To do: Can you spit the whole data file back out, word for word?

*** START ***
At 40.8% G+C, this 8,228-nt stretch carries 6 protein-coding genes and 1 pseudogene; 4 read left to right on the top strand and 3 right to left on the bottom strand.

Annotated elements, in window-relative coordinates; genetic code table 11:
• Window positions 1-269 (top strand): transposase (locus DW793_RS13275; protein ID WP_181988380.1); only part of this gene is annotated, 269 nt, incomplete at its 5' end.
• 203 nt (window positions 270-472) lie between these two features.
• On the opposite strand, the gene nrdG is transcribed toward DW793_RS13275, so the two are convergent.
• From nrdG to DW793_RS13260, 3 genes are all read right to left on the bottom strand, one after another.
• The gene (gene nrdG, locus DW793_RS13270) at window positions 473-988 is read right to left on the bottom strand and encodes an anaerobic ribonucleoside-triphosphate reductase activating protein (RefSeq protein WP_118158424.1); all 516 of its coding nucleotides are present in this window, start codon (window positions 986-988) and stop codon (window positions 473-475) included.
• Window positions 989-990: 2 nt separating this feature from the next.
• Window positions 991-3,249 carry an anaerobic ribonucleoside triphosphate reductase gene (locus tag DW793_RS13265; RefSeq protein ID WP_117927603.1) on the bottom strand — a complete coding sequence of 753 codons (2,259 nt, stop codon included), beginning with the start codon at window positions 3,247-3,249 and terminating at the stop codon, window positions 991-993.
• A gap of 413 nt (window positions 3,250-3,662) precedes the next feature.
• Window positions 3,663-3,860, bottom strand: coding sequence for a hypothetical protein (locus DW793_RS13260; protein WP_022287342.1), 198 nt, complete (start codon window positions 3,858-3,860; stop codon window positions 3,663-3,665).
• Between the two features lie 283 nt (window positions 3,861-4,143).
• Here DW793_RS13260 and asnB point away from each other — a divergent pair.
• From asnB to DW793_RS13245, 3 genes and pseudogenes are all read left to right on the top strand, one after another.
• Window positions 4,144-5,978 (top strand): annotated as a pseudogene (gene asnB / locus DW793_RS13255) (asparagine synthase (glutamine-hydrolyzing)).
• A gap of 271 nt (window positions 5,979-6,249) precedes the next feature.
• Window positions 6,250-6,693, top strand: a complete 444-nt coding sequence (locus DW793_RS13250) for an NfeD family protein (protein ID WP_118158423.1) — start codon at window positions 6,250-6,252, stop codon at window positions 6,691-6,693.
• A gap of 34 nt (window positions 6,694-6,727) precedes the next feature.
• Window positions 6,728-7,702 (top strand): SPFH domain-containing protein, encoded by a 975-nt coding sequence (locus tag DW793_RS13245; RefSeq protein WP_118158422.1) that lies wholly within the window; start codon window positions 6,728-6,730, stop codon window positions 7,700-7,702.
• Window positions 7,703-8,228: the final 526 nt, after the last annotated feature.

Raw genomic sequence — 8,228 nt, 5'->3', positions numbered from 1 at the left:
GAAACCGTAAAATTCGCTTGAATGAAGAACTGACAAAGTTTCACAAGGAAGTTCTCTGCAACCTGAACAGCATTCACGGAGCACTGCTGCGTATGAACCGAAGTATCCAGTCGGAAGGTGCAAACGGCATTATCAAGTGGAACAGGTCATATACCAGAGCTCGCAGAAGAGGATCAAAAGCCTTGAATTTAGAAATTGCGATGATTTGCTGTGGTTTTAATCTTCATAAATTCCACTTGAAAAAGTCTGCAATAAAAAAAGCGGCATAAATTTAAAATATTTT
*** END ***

At 40.8% G+C, this 8,228-nt stretch carries 6 protein-coding genes and 1 pseudogene; 4 read left to right on the top strand and 3 right to left on the bottom strand.

Annotated elements, in window-relative coordinates; genetic code table 11:
• Window positions 1-269 (top strand): transposase (locus DW793_RS13275; protein ID WP_181988380.1); only part of this gene is annotated, 269 nt, incomplete at its 5' end.
• 203 nt (window positions 270-472) lie between these two features.
• On the opposite strand, the gene nrdG is transcribed toward DW793_RS13275, so the two are convergent.
• From nrdG to DW793_RS13260, 3 genes are all read right to left on the bottom strand, one after another.
• The gene (gene nrdG, locus DW793_RS13270) at window positions 473-988 is read right to left on the bottom strand and encodes an anaerobic ribonucleoside-triphosphate reductase activating protein (RefSeq protein WP_118158424.1); all 516 of its coding nucleotides are present in this window, start codon (window positions 986-988) and stop codon (window positions 473-475) included.
• Window positions 989-990: 2 nt separating this feature from the next.
• Window positions 991-3,249 carry an anaerobic ribonucleoside triphosphate reductase gene (locus tag DW793_RS13265; RefSeq protein ID WP_117927603.1) on the bottom strand — a complete coding sequence of 753 codons (2,259 nt, stop codon included), beginning with the start codon at window positions 3,247-3,249 and terminating at the stop codon, window positions 991-993.
• A gap of 413 nt (window positions 3,250-3,662) precedes the next feature.
• Window positions 3,663-3,860, bottom strand: coding sequence for a hypothetical protein (locus DW793_RS13260; protein WP_022287342.1), 198 nt, complete (start codon window positions 3,858-3,860; stop codon window positions 3,663-3,665).
• Between the two features lie 283 nt (window positions 3,861-4,143).
• Here DW793_RS13260 and asnB point away from each other — a divergent pair.
• From asnB to DW793_RS13245, 3 genes and pseudogenes are all read left to right on the top strand, one after another.
• Window positions 4,144-5,978 (top strand): annotated as a pseudogene (gene asnB / locus DW793_RS13255) (asparagine synthase (glutamine-hydrolyzing)).
• A gap of 271 nt (window positions 5,979-6,249) precedes the next feature.
• Window positions 6,250-6,693, top strand: a complete 444-nt coding sequence (locus DW793_RS13250) for an NfeD family protein (protein ID WP_118158423.1) — start codon at window positions 6,250-6,252, stop codon at window positions 6,691-6,693.
• A gap of 34 nt (window positions 6,694-6,727) precedes the next feature.
• Window positions 6,728-7,702 (top strand): SPFH domain-containing protein, encoded by a 975-nt coding sequence (locus tag DW793_RS13245; RefSeq protein WP_118158422.1) that lies wholly within the window; start codon window positions 6,728-6,730, stop codon window positions 7,700-7,702.
• Window positions 7,703-8,228: the final 526 nt, after the last annotated feature.

Raw genomic sequence — 8,228 nt, 5'->3', positions numbered from 1 at the left:
GAAACCGTAAAATTCGCTTGAATGAAGAACTGACAAAGTTTCACAAGGAAGTTCTCTGCAACCTGAACAGCATTCACGGAGCACTGCTGCGTATGAACCGAAGTATCCAGTCGGAAGGTGCAAACGGCATTATCAAGTGGAACAGGTCATATACCAGAGCTCGCAGAAGAGGATCAAAAGCCTTGAATTTAGAAATTGCGATGATTTGCTGTGGTTTTAATCTTCATAAATTCCACTTGAAAAAGTCTGCAATAAAAAAAGCGGCATAAATTTAAAATATTTT